Thursday, February 10, 2011

Doing What We Can

In which we share another of our Favorite Things, a Thing which helps us do Good by doing what we already do.

So many people in these tight times struggle to make ends meet. Some more than others, it's true. But I haven't talked to anyone in a long time who says, "Hey! I'm rollin' in the dough these days. It's easy street for me and mine."

Don't get me wrong. The spousal unit and the ThirteenCats and I have all we need, thank God. We are warm and dry and have enough to eat. We are healthy and surrounded by people we care about and who care about us. Perhaps we don't have everything we want (a second e-reader, a netbook, a new fence). We are indeed well, but things are tight.

So I find myself annoyed at the continuing and often guilt inducing demands for money from organizations which are hurting as well. I understand times are tight for them also. Everyone is feeling the squeeze. Shelves in food banks become emptier and emptier. Schools struggle to collect lunch fees, in arrears to the tune of thousands of dollars, and face classroom budget cuts if they can't. Writers I respect opine on the terrible divide growing between the "haves" and the "have-nots." These same economic woes have sent a great people into the streets of Egypt to topple a government. Still I receive mail from my church demanding a tithe for their coffers. I toss the helpfully provided envelopes into the recycle bin in disgust.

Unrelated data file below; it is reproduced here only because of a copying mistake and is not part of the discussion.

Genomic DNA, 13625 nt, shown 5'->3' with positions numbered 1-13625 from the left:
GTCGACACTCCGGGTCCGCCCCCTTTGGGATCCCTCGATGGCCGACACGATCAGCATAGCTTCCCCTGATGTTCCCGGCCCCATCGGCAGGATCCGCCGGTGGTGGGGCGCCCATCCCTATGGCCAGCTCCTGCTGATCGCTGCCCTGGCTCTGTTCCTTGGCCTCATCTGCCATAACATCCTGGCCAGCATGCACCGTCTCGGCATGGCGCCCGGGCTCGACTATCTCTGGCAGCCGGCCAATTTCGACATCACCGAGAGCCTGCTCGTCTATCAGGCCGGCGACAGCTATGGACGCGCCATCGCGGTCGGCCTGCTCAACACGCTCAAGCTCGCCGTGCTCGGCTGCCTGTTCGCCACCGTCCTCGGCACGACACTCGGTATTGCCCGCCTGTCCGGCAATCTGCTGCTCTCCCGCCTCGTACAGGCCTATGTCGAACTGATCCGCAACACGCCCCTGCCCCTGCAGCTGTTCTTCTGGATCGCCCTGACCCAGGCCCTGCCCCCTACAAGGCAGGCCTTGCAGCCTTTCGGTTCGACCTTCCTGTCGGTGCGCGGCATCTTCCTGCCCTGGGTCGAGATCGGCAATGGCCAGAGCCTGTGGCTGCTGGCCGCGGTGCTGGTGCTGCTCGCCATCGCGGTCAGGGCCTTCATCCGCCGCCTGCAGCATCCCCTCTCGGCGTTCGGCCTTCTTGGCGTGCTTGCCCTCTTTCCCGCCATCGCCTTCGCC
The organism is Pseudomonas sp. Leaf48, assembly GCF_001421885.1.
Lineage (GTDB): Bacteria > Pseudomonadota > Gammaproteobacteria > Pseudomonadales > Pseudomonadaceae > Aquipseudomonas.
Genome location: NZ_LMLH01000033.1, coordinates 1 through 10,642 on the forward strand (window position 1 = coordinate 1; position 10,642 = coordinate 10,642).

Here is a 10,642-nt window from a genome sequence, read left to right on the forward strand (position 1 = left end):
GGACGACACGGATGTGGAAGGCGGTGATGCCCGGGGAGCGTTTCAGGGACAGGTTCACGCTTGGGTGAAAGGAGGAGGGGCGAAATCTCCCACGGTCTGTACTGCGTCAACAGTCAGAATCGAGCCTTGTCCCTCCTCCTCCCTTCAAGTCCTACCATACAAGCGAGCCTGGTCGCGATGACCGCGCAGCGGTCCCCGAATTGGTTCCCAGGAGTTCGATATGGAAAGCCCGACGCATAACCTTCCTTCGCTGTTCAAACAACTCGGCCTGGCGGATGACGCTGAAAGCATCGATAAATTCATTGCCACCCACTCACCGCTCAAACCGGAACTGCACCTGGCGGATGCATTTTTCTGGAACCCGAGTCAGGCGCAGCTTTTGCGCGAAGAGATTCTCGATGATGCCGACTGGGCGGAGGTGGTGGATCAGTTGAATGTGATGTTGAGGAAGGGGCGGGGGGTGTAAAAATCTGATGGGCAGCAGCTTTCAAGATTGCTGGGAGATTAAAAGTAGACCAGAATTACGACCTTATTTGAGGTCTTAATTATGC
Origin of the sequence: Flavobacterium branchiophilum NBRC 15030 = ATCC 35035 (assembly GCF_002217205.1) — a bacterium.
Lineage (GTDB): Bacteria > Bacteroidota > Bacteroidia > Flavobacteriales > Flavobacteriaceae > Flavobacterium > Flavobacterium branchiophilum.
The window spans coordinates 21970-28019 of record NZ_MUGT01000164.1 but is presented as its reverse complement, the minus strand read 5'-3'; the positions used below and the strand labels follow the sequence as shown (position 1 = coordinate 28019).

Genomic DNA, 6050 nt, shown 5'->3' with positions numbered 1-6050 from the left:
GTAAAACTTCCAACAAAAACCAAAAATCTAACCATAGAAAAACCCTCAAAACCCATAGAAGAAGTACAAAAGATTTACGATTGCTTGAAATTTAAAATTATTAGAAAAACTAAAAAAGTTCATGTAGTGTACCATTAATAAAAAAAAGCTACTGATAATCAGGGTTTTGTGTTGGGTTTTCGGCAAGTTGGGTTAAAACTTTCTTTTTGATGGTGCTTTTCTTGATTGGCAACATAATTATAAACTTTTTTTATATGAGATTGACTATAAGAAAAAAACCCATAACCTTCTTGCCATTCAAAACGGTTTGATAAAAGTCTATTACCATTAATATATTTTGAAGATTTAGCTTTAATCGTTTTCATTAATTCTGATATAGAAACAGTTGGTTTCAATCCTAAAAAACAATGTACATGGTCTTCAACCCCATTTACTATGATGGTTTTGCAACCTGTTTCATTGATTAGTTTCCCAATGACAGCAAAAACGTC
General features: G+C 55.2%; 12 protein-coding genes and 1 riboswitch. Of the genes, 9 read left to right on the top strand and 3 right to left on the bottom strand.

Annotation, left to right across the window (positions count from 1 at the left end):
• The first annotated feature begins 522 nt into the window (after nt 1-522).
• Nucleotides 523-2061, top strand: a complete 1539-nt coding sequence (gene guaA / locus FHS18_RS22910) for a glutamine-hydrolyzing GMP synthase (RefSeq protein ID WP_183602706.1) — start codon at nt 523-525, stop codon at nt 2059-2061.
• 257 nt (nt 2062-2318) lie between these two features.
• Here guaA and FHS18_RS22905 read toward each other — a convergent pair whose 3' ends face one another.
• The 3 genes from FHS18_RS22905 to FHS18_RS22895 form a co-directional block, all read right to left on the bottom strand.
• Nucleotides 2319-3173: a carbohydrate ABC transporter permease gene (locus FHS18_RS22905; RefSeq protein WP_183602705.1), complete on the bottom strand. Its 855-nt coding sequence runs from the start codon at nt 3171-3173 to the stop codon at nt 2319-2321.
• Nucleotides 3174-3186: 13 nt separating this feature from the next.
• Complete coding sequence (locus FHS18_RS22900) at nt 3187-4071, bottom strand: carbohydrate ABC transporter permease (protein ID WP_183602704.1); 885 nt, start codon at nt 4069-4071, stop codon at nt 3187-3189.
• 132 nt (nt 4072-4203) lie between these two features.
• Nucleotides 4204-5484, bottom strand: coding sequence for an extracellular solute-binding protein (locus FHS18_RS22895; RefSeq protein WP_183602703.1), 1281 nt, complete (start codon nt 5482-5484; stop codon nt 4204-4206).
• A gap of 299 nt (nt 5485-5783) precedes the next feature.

It's not that I don't want to help. Although I absolutely do not want to contribute funds that may ultimately be spent on defense attorneys and lush retirement packages for pedophilic priests, I do want to keep that food pantry going. I really don't care if the church lights and electricity are kept on. In Rome, during the persecutions, those committed believers met in the catacombs by torchlight. I think we could manage a Mass in the dark, or maybe even in the park. Likewise for the organizations and buildings of other faith traditions. They have, I think, all grown fat and comfortable. They can take in their belts like the rest of us.

Still, there are so many things I would throw money at, did I have the money to throw. The food pantry. Those school lunch programs. Free clinics who somehow manage to keep their doors open, somehow manage to keep offering medical care to the uninsured and the unemployed. And of course, to the animal shelters and rescue organizations who struggle to continue their compassionate work as funds become scarcer and scarcer in this brave new world.

I believe we must do what we can to help, and I struggle with that. When I no longer have the wherewithal to do what we Americans have gotten good at, to write out a check, then what am I left with? How do I help?

Some time ago the ThirteenCats and I were thrilled to discover GoodSearch. I use this everytime I do an internet search, just like I used to use yahoo, or google, or dogpile, or any other favorite search engine. I search the internet alot. Now, when I do, about a penny a search goes to a charity of my choice. I have my GoodSearch toolbar set up to donate to Stray Rescue of St. Louis.